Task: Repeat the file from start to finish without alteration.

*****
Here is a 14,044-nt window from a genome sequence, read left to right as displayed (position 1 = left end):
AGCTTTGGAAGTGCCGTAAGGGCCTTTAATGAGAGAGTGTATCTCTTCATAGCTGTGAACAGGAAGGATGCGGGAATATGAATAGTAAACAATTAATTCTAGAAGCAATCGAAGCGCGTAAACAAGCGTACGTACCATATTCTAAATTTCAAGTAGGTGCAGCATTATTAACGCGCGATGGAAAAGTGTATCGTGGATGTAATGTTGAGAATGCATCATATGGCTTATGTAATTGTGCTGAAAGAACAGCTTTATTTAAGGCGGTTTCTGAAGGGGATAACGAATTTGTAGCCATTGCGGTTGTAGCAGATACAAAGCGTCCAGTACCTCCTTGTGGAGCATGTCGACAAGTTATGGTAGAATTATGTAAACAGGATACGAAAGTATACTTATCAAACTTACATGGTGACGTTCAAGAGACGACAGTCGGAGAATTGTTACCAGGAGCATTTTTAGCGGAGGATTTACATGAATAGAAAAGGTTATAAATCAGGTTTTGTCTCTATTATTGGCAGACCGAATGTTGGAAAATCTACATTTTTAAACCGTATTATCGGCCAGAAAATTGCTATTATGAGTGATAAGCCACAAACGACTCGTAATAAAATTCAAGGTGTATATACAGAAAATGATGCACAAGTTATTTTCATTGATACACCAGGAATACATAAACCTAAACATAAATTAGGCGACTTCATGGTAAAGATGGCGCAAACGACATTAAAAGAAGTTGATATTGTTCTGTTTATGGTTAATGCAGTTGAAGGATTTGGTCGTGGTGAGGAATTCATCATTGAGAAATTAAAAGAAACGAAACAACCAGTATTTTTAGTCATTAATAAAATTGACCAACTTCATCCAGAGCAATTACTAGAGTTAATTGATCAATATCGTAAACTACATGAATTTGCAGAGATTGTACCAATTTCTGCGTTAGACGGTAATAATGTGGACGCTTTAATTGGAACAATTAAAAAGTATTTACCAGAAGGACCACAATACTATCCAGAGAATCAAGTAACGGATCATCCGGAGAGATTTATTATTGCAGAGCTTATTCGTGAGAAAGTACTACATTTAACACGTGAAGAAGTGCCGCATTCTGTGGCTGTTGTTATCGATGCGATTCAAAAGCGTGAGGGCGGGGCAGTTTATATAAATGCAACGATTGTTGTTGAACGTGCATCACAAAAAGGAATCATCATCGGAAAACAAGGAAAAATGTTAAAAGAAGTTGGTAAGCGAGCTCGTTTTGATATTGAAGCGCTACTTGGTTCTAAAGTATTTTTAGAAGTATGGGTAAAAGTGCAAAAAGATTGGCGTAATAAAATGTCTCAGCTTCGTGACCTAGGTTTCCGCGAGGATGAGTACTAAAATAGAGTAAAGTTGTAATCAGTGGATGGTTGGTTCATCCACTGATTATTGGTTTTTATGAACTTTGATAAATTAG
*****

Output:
Here is a 14,044-nt window from a genome sequence, read left to right as displayed (position 1 = left end):
AGCTTTGGAAGTGCCGTAAGGGCCTTTAATGAGAGAGTGTATCTCTTCATAGCTGTGAACAGGAAGGATGCGGGAATATGAATAGTAAACAATTAATTCTAGAAGCAATCGAAGCGCGTAAACAAGCGTACGTACCATATTCTAAATTTCAAGTAGGTGCAGCATTATTAACGCGCGATGGAAAAGTGTATCGTGGATGTAATGTTGAGAATGCATCATATGGCTTATGTAATTGTGCTGAAAGAACAGCTTTATTTAAGGCGGTTTCTGAAGGGGATAACGAATTTGTAGCCATTGCGGTTGTAGCAGATACAAAGCGTCCAGTACCTCCTTGTGGAGCATGTCGACAAGTTATGGTAGAATTATGTAAACAGGATACGAAAGTATACTTATCAAACTTACATGGTGACGTTCAAGAGACGACAGTCGGAGAATTGTTACCAGGAGCATTTTTAGCGGAGGATTTACATGAATAGAAAAGGTTATAAATCAGGTTTTGTCTCTATTATTGGCAGACCGAATGTTGGAAAATCTACATTTTTAAACCGTATTATCGGCCAGAAAATTGCTATTATGAGTGATAAGCCACAAACGACTCGTAATAAAATTCAAGGTGTATATACAGAAAATGATGCACAAGTTATTTTCATTGATACACCAGGAATACATAAACCTAAACATAAATTAGGCGACTTCATGGTAAAGATGGCGCAAACGACATTAAAAGAAGTTGATATTGTTCTGTTTATGGTTAATGCAGTTGAAGGATTTGGTCGTGGTGAGGAATTCATCATTGAGAAATTAAAAGAAACGAAACAACCAGTATTTTTAGTCATTAATAAAATTGACCAACTTCATCCAGAGCAATTACTAGAGTTAATTGATCAATATCGTAAACTACATGAATTTGCAGAGATTGTACCAATTTCTGCGTTAGACGGTAATAATGTGGACGCTTTAATTGGAACAATTAAAAAGTATTTACCAGAAGGACCACAATACTATCCAGAGAATCAAGTAACGGATCATCCGGAGAGATTTATTATTGCAGAGCTTATTCGTGAGAAAGTACTACATTTAACACGTGAAGAAGTGCCGCATTCTGTGGCTGTTGTTATCGATGCGATTCAAAAGCGTGAGGGCGGGGCAGTTTATATAAATGCAACGATTGTTGTTGAACGTGCATCACAAAAAGGAATCATCATCGGAAAACAAGGAAAAATGTTAAAAGAAGTTGGTAAGCGAGCTCGTTTTGATATTGAAGCGCTACTTGGTTCTAAAGTATTTTTAGAAGTATGGGTAAAAGTGCAAAAAGATTGGCGTAATAAAATGTCTCAGCTTCGTGACCTAGGTTTCCGCGAGGATGAGTACTAAAATAGAGTAAAGTTGTAATCAGTGGATGGTTGGTTCATCCACTGATTATTGGTTTTTATGAACTTTGATAAATTAG